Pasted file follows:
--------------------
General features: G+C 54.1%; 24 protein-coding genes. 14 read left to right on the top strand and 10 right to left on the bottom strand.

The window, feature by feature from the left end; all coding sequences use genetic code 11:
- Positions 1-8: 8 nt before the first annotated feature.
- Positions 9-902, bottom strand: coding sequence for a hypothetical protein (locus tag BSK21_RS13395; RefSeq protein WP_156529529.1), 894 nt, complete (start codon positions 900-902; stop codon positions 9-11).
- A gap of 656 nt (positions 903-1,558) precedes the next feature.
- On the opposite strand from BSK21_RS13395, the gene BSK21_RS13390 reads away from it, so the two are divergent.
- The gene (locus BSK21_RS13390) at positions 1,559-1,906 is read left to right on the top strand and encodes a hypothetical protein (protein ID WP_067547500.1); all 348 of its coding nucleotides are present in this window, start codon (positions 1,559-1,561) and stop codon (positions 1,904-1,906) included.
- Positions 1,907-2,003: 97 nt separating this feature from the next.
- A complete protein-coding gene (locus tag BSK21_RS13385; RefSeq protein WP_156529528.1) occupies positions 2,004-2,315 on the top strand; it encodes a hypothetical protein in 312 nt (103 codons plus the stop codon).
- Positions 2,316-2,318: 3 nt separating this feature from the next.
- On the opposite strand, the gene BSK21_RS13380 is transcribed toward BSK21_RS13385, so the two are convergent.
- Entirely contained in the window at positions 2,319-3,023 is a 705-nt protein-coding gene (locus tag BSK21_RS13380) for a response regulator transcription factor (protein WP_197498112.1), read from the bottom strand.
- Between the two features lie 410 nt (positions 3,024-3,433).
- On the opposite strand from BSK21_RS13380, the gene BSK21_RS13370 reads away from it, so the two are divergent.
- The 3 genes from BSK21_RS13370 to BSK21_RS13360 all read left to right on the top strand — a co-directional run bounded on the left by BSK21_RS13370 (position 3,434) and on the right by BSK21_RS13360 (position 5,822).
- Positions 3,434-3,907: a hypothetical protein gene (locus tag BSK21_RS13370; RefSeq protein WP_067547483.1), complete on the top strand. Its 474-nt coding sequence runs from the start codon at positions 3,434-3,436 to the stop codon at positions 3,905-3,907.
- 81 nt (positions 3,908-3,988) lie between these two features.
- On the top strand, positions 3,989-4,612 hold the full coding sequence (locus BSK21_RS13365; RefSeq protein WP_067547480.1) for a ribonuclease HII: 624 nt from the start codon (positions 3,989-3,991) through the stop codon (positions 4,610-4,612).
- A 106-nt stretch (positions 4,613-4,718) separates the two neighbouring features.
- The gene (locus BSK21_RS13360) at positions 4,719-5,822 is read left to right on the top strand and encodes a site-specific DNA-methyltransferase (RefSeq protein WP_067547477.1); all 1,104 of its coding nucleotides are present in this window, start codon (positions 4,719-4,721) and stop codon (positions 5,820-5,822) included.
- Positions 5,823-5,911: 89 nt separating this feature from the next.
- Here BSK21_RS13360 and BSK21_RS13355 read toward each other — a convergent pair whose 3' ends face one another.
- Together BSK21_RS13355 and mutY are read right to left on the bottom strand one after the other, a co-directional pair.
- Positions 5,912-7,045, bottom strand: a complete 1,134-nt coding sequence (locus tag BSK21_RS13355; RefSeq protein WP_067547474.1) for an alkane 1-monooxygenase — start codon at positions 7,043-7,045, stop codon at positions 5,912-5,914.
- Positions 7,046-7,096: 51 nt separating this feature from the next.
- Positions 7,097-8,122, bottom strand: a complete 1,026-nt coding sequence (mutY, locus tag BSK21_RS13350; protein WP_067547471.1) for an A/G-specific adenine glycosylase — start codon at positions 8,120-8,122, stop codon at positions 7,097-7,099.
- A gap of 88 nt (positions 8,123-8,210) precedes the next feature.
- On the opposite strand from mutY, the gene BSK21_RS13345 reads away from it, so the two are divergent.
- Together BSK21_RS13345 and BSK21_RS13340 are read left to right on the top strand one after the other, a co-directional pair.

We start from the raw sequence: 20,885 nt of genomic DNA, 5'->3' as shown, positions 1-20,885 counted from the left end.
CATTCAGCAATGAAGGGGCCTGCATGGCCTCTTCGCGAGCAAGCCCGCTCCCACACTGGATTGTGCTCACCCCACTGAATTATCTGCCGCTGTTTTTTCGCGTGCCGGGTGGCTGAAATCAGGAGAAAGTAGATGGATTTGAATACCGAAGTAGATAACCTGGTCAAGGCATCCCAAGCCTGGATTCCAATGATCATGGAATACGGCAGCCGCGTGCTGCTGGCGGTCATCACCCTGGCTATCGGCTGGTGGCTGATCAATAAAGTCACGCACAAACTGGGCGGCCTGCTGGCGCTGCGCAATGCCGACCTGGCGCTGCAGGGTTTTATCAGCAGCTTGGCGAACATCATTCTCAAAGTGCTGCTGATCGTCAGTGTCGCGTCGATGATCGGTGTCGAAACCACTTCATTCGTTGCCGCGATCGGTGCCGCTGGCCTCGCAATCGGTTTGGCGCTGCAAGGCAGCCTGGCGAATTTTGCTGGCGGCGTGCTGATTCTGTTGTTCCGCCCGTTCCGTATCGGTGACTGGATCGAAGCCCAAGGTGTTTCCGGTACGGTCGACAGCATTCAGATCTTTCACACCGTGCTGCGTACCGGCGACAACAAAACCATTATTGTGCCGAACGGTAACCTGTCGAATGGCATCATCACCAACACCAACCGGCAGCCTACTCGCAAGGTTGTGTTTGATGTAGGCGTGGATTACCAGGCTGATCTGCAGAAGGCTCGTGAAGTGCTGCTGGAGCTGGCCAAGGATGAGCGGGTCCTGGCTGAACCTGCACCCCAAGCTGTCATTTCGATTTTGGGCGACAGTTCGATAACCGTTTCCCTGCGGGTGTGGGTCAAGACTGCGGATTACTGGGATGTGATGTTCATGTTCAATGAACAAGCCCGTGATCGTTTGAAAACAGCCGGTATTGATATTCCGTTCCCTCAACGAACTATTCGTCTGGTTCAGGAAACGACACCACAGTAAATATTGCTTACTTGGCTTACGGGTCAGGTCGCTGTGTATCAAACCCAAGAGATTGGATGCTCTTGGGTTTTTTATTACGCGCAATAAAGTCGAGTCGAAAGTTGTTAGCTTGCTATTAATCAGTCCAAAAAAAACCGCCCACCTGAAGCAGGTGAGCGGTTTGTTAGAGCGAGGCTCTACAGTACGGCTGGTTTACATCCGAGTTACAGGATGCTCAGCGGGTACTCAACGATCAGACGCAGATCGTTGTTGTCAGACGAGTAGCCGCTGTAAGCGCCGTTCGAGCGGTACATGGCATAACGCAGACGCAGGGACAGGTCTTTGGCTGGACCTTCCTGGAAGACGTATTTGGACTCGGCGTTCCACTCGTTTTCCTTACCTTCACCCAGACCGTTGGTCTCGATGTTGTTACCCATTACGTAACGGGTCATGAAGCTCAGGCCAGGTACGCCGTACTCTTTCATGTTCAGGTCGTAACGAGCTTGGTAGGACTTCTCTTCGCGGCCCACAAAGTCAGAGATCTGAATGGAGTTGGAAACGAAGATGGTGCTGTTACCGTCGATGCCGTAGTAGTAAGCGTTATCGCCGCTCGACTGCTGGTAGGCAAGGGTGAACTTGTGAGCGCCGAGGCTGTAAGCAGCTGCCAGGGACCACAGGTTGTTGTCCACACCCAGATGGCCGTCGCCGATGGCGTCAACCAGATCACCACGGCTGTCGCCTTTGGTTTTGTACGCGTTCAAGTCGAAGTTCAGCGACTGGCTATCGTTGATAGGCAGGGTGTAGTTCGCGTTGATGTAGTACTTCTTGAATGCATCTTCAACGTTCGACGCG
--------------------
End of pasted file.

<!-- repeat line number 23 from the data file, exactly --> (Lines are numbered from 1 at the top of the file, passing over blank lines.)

- Together BSK21_RS13355 and mutY are read right to left on the bottom strand one after the other, a co-directional pair.